Mauch has since purchased a drain tile plow, stringer and backhoe, and intends to start installing subsurface drainage on his remaining acreage. “We’re so serious about it that we’re going to go right into standing corn ground [in 2010],” he says. The goal is to have subsurface drainage on all his cropland within five years (subject to approval by any affected neighbors). The result, he’s confident, will be consistently improved yields, quality and disease control.
A 12-year member of the Minn-Dak Farmers Cooperative Board of Directors, Mauch still serves as the coop’s treasurer. He also has been a director of Minn-Dak Yeast Company and Midwest Agri-Commodities, and currently is a board member of United Sugars Corporation.
Like dozens of other sugarbeet growers, Mauch spent part of late February in Washington, D.C., visiting members of Congress and their staffs. Together, he and his fellow beet producers stopped at more than 200 congressional offices, educating Capitol Hill personnel on the sugar industry and the importance of the sugar program. “It’s a continual education process on how the sugar program works — and why it’s working so well,” he affirms. “It has not cost the federal government any money since 2002 — and it is projected not to through 2020.”
While certain congressional members and staffs are somewhat familiar with the sugarbeet sector, many are not. “With some of them,” Mauch says, “we have to basically start out with a picture of a sugarbeet and ask, ‘Have you ever seen a sugarbeet? Do you know where sugar comes from?’ Generally, people think sugar comes from sugarcane. But 54% of [domestically produced] sugar comes from sugar beets.”
Some congressional office stops generate more interest than others, Mauch concedes. But the fact that the visitors are “bonafide sugarbeet farmers” is usually a big plus. Members of Congress typically “are very interested in talking to people who are trying to make their living out in the country,” he observes.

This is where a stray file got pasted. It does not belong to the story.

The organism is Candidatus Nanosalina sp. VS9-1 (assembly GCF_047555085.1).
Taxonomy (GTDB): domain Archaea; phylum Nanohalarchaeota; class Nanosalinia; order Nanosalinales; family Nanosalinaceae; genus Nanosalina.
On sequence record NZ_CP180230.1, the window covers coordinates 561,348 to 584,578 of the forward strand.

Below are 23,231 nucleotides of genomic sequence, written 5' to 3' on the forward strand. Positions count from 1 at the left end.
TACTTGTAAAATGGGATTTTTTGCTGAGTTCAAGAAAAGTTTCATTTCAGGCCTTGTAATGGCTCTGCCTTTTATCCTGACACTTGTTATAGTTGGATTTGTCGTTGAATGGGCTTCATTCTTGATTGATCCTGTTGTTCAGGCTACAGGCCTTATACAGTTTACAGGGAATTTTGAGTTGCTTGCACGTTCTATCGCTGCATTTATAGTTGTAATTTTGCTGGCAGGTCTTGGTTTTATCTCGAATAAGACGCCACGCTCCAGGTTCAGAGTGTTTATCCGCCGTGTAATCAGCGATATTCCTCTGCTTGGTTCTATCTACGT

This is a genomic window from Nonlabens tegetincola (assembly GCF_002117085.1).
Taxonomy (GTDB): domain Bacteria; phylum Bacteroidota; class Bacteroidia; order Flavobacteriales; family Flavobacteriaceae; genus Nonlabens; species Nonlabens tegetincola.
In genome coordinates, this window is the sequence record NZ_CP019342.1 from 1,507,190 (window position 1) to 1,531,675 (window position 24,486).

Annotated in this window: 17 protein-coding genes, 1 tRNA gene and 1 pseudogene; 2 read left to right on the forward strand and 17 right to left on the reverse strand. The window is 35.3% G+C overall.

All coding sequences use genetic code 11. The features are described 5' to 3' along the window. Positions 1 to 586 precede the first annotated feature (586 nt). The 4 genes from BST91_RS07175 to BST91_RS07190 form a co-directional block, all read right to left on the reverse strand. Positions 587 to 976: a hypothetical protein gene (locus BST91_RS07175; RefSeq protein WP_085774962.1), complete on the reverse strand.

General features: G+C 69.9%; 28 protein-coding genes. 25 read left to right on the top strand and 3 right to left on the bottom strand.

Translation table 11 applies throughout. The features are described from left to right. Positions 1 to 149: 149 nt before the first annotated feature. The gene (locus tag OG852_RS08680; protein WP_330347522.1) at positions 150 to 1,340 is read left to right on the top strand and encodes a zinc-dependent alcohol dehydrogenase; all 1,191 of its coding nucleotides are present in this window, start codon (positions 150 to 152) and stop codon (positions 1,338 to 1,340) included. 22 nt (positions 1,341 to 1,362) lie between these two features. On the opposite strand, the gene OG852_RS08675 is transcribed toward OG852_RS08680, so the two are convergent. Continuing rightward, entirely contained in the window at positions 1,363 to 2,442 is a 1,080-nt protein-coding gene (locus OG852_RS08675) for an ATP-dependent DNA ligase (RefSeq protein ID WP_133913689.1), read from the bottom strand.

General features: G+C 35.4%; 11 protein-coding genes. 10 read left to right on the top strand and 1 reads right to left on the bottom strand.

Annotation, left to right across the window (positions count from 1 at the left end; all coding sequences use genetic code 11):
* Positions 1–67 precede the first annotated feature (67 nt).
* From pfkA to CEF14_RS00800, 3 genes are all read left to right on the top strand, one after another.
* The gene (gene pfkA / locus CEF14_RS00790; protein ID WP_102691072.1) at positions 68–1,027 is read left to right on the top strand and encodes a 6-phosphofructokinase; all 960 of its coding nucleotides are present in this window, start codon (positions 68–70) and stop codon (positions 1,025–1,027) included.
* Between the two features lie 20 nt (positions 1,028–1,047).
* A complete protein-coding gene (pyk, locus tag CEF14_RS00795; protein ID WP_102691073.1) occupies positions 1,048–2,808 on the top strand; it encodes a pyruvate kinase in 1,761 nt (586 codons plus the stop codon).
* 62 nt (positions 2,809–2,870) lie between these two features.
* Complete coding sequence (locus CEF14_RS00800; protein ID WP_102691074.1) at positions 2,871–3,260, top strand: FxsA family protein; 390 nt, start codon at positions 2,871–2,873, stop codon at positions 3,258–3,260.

“A lot of congressmen follow (Minnesotan and House Ag Committee Chairman) Collin Peterson’s lead,” Mauch remarks. “They may understand some things about agriculture and the sugar program — but they rely on Collin’s advice. Having a leader like him in Congress really helps.”
While the state of the sugarbeet industry is generally strong right now, ASGA leaders have no intention of becoming complacent. Priorities for 2010 include continued monitoring of the international trade scene, close attention to the legal challenge to the use of Roundup Ready® sugarbeets, the “cap and trade” climate change legislation proposals, the ongoing administration of domestic sugar policy — and any other emerging issues that may impact beet growers.
“We are always concerned about what’s coming up behind and around us,” Mauch affirms. “We’re not a big industry, and small changes in policy could really hurt us. So we’re always monitoring what’s out on the horizon, trying to be proactive.”
A key strength of the U.S. sugar industry, ASGA’s new president concludes, is the united voice with which it addresses important issues. “We work together,” Russ Mauch emphasizes. “Any issues that pop up, we resolve internally. We never bring a divided industry to Washington.
“Speaking with a unified voice is truly a source of our strength.” — by Don Lilleboe